34 (29)

84 (71)

1.5 (0.9-2.5)

1.6 (0.9-2.9)

Religion

        

   Muslim

30 (24)

93 (76)

1

1

29 (23)

97 (77)

1

 

   Christian

56 (34)

111 (67)

1.6 (0.9-2.6)

1.6 (0.9-2.6)

46 (25)

138 (75)

1.1 (0.7-1.9)

 

Asked partner permission to test for HIV

        

   No

27 (22)

95 (78)

1

1

24 (17)

119 (83)

1

1

   Yes

59 (35)

109 (65)

1.9 (1.1-3.2)f

1.9 (1.1-3.3)f

51 (31)

116 (69)

2.2 (1.3-3.8)g

1.8 (1.0-3.2)f

Partner's age (years)

        

   19-29

28 (29)

68 (71)

1

 

27 (26)

76 (74)

1

 

   30 or more

49 (37)

82 (63)

1.5 (0.8-2.6)

 

32 (26)

92 (74)

1.0 (0.3-1.8)

 

Partner's occupation

        

   Not salaried

47 (30)

109 (70)

1

 

34 (20)

134 (80)

1

1

   Salaried

39 (29)

95 (71)

1.0 (0.6-1.6)

 

41 (29)

101 (71)

1.6 (1.0-2.7)

1.4 (0.8-2.5)

Partner's education level

        

   No or incomplete primary

16 (27)

43 (73)

1

 

9 (16)

47 (84)

1

1

   Completed primary

62 (32)

133 (68)

1.3 (0.7-2.4)

 

59 (29)

147 (71)

2.1 (1.0-4.5)

1.7 (0.8-3.8)

aOther variables not statistically significant in univariate analysis were: Participant's place of residence, marital status and total number of pregnancies. Age as a possible confounder and all variables that were significant at the level of p < 0.2 in univariate analysis were retained in the multivariate regression model. Multicollinearity and interaction among the independent variables, and outliers were checked for.

bThe goodness-of-fit test (Omnibus tests of Coefficients) of the final logistic regression model in the intervention group was significant [Chi-square statistic (χ2) = 9.376, degrees of freedom (df) = 3, p = 0.025] and Hosmer and Lemeshow goodness of fit test was not significant [χ2 = 2.785, df = 6, p = 0.835] as indicators of model appropriateness.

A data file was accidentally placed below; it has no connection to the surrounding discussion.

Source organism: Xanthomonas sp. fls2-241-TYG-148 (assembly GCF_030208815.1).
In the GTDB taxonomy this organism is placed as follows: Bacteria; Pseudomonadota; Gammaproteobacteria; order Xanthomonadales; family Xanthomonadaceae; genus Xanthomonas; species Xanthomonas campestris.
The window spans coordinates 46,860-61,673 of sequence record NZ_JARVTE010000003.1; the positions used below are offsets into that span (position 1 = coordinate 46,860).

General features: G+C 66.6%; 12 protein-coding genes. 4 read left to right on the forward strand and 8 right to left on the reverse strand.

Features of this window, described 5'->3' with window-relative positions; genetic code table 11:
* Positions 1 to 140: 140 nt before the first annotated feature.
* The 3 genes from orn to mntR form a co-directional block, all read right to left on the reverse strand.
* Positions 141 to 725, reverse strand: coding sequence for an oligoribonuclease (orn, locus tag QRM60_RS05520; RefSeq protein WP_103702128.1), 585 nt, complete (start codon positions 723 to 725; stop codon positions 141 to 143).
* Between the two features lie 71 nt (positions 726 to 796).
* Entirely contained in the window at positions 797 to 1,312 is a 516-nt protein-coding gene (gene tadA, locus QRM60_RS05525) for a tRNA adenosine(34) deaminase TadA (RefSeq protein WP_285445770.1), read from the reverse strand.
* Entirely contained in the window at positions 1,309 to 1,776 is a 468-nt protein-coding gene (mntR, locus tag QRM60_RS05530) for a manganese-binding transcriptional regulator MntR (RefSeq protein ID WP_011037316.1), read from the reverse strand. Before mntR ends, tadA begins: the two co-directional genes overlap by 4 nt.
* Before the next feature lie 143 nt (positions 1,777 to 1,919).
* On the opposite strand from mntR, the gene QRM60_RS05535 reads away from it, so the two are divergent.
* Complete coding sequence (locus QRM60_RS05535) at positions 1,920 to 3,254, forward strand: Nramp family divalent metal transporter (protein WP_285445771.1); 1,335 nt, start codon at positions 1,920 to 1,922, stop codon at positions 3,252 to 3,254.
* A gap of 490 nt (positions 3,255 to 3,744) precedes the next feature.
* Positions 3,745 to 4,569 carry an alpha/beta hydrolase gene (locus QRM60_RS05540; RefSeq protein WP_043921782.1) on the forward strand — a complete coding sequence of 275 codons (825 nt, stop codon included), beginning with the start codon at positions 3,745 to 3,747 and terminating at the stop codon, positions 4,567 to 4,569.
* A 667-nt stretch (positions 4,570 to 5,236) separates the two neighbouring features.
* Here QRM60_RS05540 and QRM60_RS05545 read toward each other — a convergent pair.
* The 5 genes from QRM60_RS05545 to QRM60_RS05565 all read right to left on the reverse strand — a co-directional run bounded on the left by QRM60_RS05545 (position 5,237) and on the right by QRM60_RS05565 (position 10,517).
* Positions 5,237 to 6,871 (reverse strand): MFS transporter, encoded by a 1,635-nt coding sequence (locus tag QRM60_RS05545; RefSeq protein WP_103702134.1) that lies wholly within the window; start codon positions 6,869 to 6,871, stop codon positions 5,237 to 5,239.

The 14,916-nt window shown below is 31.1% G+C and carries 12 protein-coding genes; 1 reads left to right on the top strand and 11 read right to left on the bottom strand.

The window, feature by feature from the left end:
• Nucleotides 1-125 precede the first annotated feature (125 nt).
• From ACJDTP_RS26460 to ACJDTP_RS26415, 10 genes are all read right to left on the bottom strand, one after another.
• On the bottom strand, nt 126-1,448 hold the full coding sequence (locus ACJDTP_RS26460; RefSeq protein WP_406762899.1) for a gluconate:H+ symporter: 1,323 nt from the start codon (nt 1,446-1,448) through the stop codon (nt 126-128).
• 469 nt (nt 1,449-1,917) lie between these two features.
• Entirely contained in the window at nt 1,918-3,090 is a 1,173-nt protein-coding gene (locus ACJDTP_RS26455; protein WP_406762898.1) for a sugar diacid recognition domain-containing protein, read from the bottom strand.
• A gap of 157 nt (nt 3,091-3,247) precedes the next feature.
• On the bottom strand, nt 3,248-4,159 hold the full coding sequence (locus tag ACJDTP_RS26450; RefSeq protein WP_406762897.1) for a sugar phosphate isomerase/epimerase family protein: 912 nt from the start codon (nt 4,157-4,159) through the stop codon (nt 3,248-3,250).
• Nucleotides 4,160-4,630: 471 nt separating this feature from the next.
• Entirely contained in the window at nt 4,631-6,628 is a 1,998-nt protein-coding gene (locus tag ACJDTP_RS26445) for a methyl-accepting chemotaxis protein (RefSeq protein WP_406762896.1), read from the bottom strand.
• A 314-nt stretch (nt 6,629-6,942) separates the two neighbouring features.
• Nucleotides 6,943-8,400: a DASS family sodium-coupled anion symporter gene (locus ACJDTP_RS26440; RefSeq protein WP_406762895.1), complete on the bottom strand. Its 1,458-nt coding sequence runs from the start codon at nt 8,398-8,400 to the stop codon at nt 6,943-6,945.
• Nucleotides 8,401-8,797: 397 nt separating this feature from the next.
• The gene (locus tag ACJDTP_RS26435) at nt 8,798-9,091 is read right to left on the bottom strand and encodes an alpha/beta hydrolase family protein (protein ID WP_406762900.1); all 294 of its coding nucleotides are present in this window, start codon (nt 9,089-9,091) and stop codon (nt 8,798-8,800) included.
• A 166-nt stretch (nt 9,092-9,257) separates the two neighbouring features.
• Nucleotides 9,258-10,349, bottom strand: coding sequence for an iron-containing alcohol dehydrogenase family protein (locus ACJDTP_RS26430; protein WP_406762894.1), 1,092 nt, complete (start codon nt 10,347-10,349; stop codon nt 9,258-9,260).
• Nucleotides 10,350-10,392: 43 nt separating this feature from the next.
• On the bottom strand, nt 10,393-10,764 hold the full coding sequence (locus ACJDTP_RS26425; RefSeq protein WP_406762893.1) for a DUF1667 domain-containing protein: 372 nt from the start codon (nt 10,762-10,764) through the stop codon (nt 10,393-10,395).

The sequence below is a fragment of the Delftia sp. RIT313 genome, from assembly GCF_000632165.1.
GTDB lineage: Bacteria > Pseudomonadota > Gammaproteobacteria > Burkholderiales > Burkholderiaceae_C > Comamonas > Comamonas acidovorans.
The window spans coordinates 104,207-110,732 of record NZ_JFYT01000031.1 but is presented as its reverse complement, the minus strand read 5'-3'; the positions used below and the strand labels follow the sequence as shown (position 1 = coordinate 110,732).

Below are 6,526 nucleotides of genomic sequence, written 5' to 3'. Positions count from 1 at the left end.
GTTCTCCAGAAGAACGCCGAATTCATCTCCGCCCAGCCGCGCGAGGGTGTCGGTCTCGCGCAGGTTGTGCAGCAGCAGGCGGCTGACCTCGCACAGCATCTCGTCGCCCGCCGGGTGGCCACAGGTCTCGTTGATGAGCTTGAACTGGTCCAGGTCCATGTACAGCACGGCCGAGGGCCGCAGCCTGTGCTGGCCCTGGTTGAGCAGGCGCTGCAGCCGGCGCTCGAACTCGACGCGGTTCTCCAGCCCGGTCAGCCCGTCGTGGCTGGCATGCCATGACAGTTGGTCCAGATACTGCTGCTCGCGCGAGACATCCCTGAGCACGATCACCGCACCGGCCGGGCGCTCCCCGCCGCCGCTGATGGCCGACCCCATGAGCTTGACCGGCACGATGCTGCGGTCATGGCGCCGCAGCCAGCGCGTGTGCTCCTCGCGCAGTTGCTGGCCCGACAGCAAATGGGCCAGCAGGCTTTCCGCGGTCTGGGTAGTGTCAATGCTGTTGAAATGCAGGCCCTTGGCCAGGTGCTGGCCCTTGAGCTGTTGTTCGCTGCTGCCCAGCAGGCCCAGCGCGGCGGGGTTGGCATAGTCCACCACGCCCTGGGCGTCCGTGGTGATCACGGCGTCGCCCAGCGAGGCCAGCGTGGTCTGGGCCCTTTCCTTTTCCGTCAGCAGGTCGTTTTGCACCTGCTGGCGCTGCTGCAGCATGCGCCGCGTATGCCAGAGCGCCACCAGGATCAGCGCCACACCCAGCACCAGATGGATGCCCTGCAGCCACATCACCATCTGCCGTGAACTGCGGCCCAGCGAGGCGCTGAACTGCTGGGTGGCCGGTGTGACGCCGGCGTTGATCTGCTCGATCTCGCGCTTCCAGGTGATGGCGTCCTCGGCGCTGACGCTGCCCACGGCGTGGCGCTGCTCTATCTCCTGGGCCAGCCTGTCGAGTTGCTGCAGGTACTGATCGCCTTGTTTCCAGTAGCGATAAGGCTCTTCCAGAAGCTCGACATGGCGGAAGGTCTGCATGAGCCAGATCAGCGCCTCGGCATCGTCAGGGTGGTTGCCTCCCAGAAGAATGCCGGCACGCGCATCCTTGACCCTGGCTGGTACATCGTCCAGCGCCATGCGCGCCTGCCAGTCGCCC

cFor the non-intervention group, the goodness-of-fit test (Omnibus tests of Coefficients) of the final logistic regression model was significant [χ2 = 13.018, df = 6, p = 0.043] and Hosmer and Lemeshow goodness of fit test was not significant [χ2 = 5.617, df = 8, p = 0.690 as indicators of model appropriateness.

dOR: odds ratio

eCI: confidence interval

fStatistically significant: p < 0.05 (two-tailed)

gStatistically significant: p < 0.01(two-tailed)

Table 2

Correlates of male partner HIV testing in the antenatal clinic at Mbale Regional Referral Hospital, eastern Uganda

Study participants' characteristics (variables)a

Male HIV testing in antenatal clinic in intervention group (N = 290)b

Male HIV testing in antenatal clinic in non-intervention group (N = 310)c

 

Tested for HIV

n (%)

Not tested for HIV

n (%)

Unadjusted OR d (95% CI)

Adjusted OR (95% CI e )

Tested for HIV

n (%)

Not tested for HIV

n (%)

Unadjusted OR (95% CI)

Adjusted OR (95% CI)

Age (Years)

        

   5-24

40 (26)

113 (74)

1

1

33 (19)

137 (81)

1

1

   25 or more

42 (31)

95 (69)

1.2 (0.7-2.1)

1.2 (0.7-2.1)

35 (25)

105 (75)

1.4 (0.8-2.4)

1.3 (0.7-2.3)

Education level

        

   No or Incomplete primary

33 (28)

87 (72)

1

 

23 (20)

93 (80)

1

 

   Completed Primary

49 (29)

121 (71)

1.0 (0.9-1.2)

 

45 (23)

149 (77)

1.2 (0.7-2.1)

 

Occupation

        

   Not salaried

72 (28)

188 (72)

1

 

53 (20)

213 (80)

1

1

   Salaried

10 (33)

20 (67)

1.3 (0.6-2.9)

 

15 (34)

29 (66)

2.1 (1.0-4.2)

1.4 (0.6-3.1)

Ethnic group

        

   Bagisu

52 (28)

131 (72)

1

 

37 (19)

155 (81)

1

1

   Non-Bagisu

30 (28)

77 (72)

1.0 (0.6-1.7)

 

31 (26)

87 (74)

1.5 (0.9-2.6)

1.6 (0.9-2.9)